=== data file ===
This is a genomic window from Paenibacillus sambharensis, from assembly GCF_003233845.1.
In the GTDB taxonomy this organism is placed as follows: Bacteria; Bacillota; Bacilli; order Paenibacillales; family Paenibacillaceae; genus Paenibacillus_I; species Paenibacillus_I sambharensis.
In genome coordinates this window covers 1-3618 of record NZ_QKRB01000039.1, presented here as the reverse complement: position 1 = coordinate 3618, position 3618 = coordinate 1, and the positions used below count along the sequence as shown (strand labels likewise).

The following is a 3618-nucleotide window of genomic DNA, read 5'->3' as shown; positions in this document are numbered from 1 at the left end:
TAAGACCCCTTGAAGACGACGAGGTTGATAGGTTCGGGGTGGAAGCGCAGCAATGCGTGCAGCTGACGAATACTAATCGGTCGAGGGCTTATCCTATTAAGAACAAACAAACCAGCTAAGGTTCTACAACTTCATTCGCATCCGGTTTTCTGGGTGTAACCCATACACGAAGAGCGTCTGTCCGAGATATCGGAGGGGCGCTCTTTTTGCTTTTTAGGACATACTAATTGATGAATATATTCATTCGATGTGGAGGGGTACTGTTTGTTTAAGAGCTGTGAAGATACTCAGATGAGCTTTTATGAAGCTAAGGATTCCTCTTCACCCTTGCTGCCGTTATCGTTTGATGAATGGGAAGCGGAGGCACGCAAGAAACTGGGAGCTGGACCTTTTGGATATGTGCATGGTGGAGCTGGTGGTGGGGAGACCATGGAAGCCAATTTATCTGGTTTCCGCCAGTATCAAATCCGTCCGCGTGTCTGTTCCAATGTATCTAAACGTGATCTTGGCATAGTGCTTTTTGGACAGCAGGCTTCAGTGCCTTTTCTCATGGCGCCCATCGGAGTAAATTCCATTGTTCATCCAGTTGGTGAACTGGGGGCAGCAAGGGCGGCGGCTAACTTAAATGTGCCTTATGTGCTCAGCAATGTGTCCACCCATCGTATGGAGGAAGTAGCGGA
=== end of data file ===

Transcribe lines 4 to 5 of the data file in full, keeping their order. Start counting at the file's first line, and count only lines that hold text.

The following is a 3618-nucleotide window of genomic DNA, read 5'->3' as shown; positions in this document are numbered from 1 at the left end:
TAAGACCCCTTGAAGACGACGAGGTTGATAGGTTCGGGGTGGAAGCGCAGCAATGCGTGCAGCTGACGAATACTAATCGGTCGAGGGCTTATCCTATTAAGAACAAACAAACCAGCTAAGGTTCTACAACTTCATTCGCATCCGGTTTTCTGGGTGTAACCCATACACGAAGAGCGTCTGTCCGAGATATCGGAGGGGCGCTCTTTTTGCTTTTTAGGACATACTAATTGATGAATATATTCATTCGATGTGGAGGGGTACTGTTTGTTTAAGAGCTGTGAAGATACTCAGATGAGCTTTTATGAAGCTAAGGATTCCTCTTCACCCTTGCTGCCGTTATCGTTTGATGAATGGGAAGCGGAGGCACGCAAGAAACTGGGAGCTGGACCTTTTGGATATGTGCATGGTGGAGCTGGTGGTGGGGAGACCATGGAAGCCAATTTATCTGGTTTCCGCCAGTATCAAATCCGTCCGCGTGTCTGTTCCAATGTATCTAAACGTGATCTTGGCATAGTGCTTTTTGGACAGCAGGCTTCAGTGCCTTTTCTCATGGCGCCCATCGGAGTAAATTCCATTGTTCATCCAGTTGGTGAACTGGGGGCAGCAAGGGCGGCGGCTAACTTAAATGTGCCTTATGTGCTCAGCAATGTGTCCACCCATCGTATGGAGGAAGTAGCGGA